Also, after the surface of each sinterd body was ground, the electrical conductivity was measured.

(1) In addition, using a parallel plate type plasma etching apparatus, plasma containing oxygen (O2) (oxygen concentration: 50 vol %) was produced with radio-frequency electric power of 1000 W supplied, and after each sinterd body was left in the plasma for 100 hours, its electrical conductivity was measured.

(2) Also, using a high-temperature ambient air furnace, each sinterd body was left in the furnace at 600° C. in an ambient air atmosphere for 100 hours, and then the electrical conductivity was measured.

The results are shown in Table 1.

TABLE 1
Range of electrical conductivity**
(S/cm)
Content of after
conductive Sintering Reducing after O2 heating in
Insulating Conductive ceramic* temp. temp. before plasma ambient air
ceramic ceramic (wt %) (° C.) (° C.) treatment treatment atmosphere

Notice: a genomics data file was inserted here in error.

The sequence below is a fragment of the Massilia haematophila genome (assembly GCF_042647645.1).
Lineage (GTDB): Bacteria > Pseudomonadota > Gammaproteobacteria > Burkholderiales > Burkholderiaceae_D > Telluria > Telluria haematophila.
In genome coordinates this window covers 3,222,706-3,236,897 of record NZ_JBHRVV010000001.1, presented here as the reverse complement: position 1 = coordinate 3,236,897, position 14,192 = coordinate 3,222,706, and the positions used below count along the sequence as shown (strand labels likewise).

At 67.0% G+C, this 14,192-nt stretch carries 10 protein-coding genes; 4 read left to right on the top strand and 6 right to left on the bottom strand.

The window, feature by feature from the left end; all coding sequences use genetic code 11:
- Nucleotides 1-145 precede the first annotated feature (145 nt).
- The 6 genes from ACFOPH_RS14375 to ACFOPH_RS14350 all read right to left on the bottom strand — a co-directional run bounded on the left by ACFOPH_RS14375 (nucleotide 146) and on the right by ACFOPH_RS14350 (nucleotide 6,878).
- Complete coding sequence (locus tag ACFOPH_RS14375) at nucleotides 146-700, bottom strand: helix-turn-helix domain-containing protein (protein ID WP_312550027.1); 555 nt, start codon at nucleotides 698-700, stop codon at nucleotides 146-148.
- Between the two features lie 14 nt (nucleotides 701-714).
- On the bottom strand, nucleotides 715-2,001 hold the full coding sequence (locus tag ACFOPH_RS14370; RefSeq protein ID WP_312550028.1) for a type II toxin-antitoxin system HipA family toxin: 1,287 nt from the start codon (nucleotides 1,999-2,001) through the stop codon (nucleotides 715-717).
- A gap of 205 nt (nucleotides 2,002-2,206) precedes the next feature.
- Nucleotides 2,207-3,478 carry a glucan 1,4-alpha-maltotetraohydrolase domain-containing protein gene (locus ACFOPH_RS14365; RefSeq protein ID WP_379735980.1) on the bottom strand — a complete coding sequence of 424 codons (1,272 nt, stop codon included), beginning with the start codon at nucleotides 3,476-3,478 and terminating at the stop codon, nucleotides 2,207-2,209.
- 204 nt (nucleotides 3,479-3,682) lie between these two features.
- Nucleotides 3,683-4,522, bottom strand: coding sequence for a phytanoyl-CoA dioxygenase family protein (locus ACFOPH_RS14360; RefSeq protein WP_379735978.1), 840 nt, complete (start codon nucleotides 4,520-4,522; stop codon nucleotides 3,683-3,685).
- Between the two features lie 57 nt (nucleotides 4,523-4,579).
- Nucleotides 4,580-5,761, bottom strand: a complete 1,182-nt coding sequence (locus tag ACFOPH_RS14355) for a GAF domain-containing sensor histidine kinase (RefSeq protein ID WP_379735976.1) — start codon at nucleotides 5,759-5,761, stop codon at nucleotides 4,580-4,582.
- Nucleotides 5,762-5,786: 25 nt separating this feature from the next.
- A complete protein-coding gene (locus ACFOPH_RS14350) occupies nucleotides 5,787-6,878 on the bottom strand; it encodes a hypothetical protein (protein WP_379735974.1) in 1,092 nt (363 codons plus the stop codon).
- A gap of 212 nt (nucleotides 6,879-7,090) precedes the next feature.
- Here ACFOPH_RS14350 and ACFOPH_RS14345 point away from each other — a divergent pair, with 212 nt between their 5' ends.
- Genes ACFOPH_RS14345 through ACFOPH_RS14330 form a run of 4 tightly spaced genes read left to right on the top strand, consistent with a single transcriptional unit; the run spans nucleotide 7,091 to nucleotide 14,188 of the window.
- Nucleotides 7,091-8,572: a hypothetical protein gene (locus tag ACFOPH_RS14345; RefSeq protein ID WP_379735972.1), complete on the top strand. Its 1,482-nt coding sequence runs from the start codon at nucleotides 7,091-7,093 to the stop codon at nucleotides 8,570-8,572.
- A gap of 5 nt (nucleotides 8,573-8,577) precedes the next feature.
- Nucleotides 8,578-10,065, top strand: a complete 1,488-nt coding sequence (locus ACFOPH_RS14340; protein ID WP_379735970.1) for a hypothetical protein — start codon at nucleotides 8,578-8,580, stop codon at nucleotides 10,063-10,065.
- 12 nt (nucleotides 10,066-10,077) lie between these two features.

Ex. 1 Y2O3 TiO2  6 1700 1700 4.3 × 10−8 ˜ 3.6 × 10−8 ˜ 3.8 × 10−8 ˜
6.6 × 10−8 5.7 × 10−8 6.0 × 10−8
Ex. 2 Y2O3 TiO2  6 1700 1700 3.8 × 10−8 ˜ 1.1 × 10−8 ˜ 1.1 × 10−8 ˜
(1500 kgf/cm2) 5.9 × 10−8 3.0 × 10−8 3.3 × 10−8
Ex. 3 Y2O3 TiO2  6*** 1700 1350 3.0 × 10−9 ˜ 2.6 × 10−9 ˜ 2.9 × 10−9 ˜
5.3 × 10−9 5.0 × 10−9 5.4 × 10−9
Ex. 4 Y2O3 TiO2 60 1700 1350 8.3 × 102 ˜ 7.3 × 100 ˜ 1.2 × 101 ˜
9.3 × 102 8.8 × 100 3.0 × 101
Ex. 5 Y2O3 TiO2 42 1700 1350 2.2 × 10−3 ˜ 1.1 × 10−3 ˜ 1.4 × 10−3 ˜
4.4 × 10−3 3.7 × 10−3 3.5 × 10−3
Ex. 6 Y2O3 TiO2  1 1600 1500 1.0 × 10−14 ˜ 9.9 × 10−13 ˜ 9.6 × 10−13 ˜
(1800 kgf/cm2) 2.9 × 10−14 2.0 × 10−14 1.5 × 10−14
Ex. 7 Y2O3 TiO2  3 1500 1400 2.9 × 10−10 ˜ 2.6 × 10−10 ˜ 2.7 × 10−10 ˜